This is another post in my series of posts on math in the real world. My wife, son, and I went to a kids science event at SFU today, and at one table they had some marshmallow diagrams set up to demonstrate molecules. They let the kids play with the marshmallows and toothpicks, so my […]
Monthly Archives: October 2011
At 1:53 of this video, the BC Ministry of Education shares a need to give more flexibility into the current system for how, when, and where they learn, but they’ve forgotten an important option: what they learn. In a world where total knowledge is increasing at an exponential rate, it is impossible to determine what […]
In 1993, my father interviewed street kids to find out what living on the streets was really like, and how kids could end up on the street. He self-published his work, but unfortunately, I don’t feel like his book got the audience it deserved (or needed). Two and a half years ago, my father passed […]
The objective of traditional grading is to compress information teachers have gathered about a student down into a single score to make understanding the information easier. One of the original reasons for this compression was the limitation on how much information could be shared on a single piece of paper. One of the purposes of […]
Rick Mercer is right, we need to do more. This is not a problem that we can expect schools (and parents) to solve alone. We will never end bullying in our schools while we continue to accept it in our society.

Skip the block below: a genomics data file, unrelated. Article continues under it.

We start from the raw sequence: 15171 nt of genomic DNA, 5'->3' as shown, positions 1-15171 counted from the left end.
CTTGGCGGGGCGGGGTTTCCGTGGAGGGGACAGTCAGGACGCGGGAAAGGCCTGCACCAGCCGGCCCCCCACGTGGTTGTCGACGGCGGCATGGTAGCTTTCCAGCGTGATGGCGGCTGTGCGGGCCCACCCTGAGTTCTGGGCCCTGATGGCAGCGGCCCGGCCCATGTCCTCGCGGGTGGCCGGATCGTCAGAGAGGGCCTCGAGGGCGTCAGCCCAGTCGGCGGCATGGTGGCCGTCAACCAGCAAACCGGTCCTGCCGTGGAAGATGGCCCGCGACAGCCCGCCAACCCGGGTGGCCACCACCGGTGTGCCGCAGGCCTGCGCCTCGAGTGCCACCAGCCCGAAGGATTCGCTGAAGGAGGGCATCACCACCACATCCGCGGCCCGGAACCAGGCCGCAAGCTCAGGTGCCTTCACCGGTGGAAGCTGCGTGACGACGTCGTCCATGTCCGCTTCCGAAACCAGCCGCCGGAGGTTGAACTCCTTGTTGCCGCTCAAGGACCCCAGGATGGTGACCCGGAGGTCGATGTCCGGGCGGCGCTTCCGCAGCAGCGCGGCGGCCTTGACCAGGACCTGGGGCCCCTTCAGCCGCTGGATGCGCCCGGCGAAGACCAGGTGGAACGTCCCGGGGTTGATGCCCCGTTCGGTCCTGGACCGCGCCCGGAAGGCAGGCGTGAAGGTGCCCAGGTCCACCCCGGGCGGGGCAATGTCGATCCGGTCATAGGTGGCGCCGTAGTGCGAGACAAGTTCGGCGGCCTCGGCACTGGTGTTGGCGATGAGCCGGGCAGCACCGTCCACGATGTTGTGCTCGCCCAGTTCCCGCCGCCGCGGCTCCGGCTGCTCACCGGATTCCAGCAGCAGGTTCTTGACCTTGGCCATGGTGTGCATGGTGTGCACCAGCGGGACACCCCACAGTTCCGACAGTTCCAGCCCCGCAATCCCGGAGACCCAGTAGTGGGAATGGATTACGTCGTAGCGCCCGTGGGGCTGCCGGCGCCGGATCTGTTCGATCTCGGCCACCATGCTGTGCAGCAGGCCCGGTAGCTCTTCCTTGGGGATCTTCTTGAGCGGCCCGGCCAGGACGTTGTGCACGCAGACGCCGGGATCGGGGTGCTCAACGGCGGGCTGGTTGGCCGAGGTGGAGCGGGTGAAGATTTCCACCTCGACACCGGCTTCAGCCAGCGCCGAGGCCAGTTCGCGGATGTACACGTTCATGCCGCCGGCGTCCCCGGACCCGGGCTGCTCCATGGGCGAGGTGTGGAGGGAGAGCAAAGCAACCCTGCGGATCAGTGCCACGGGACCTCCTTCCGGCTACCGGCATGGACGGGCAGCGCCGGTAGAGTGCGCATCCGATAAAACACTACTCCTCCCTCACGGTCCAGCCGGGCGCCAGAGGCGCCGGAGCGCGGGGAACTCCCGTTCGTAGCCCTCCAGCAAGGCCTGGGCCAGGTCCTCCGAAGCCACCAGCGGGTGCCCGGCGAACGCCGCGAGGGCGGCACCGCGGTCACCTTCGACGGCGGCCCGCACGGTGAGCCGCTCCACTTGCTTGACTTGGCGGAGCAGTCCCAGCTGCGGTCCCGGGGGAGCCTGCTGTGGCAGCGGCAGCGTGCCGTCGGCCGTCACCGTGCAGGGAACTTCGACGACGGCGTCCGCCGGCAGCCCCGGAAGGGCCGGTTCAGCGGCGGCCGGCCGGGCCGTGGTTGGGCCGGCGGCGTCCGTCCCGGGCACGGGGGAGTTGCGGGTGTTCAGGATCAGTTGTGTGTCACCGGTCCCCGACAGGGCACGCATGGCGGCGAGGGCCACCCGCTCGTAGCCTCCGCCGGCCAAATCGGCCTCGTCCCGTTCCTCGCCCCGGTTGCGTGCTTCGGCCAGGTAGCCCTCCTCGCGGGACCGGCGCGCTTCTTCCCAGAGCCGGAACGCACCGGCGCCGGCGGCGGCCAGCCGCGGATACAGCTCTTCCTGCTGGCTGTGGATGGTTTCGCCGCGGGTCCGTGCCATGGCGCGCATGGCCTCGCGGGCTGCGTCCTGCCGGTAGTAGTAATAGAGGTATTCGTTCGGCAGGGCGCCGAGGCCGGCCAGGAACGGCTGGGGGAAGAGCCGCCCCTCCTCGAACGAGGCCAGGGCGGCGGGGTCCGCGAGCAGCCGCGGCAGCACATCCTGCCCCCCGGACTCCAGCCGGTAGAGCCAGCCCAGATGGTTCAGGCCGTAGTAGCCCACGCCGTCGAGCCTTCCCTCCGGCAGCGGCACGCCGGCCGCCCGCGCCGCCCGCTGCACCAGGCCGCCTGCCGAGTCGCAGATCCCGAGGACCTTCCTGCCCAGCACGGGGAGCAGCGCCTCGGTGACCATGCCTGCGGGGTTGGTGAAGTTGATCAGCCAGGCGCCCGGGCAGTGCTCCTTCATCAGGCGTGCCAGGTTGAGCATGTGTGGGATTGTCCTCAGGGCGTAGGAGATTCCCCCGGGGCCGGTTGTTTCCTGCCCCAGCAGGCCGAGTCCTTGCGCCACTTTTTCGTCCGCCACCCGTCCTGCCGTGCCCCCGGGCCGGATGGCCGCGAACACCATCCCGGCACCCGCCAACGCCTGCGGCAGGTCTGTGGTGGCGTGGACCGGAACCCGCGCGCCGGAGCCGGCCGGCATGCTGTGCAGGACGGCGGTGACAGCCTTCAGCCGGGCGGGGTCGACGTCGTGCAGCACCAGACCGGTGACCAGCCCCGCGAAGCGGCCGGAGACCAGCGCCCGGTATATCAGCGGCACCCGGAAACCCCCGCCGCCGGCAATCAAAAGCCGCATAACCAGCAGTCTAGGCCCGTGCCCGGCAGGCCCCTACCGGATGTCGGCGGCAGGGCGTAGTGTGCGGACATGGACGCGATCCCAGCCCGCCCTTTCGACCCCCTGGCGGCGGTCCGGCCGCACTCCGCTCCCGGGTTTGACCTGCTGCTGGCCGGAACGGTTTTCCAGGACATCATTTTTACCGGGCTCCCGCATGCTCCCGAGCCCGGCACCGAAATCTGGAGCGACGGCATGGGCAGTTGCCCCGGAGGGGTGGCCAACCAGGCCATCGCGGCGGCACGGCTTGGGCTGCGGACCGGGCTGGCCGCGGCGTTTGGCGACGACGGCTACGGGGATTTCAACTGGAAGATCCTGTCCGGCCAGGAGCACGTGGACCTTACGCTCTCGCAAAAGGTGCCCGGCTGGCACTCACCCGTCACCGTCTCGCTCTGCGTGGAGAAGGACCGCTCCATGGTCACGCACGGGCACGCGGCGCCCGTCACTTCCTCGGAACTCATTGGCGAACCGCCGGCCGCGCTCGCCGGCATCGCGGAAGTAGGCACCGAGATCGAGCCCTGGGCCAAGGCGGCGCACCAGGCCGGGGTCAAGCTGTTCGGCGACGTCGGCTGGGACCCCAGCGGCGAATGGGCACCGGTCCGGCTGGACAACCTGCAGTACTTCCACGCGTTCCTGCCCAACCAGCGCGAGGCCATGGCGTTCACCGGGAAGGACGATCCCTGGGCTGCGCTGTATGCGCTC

Here are some videos on mathematics in the workplace I’d like to watch later, when I get a chance. Thanks to Gary Davies and Lorri Carroll for sharing them with me.
I’ve normally started my classes with a description of what math we will be learning, and a class discussion about what the math means. When I first started teaching, I would lecture for 30 minutes, and students would work for 60 minutes (I started in with a double block of math) during double block math […]
The typical report card looks like this (click to embiggen): image credit: rutlo image credit: Richard Giles image credit: clintjcl A problem with these reports is they do not share with parents information that can be used to help their children improve their learning. What they share is information that is helpful to rank […]
At the keynote talk on Friday at the BCAMT conference, Dr. Peter Liljedahl shared three very interesting pieces of his research from the past ten years as an observer of classroom practice, in his lecture entitled "Lessons Learned while NOT Teaching." Given a choice between a sitting at a desk working on paper, sitting at […]
I’ve read about this information about the Finnish schools before, but it is nice to have it all collected into one talk. My thanks to Adam Burk for sharing it. How does Finland do so much better than the US in education? They do everything differently. Almost no standardized testing, well prepared teachers, huge respect for […]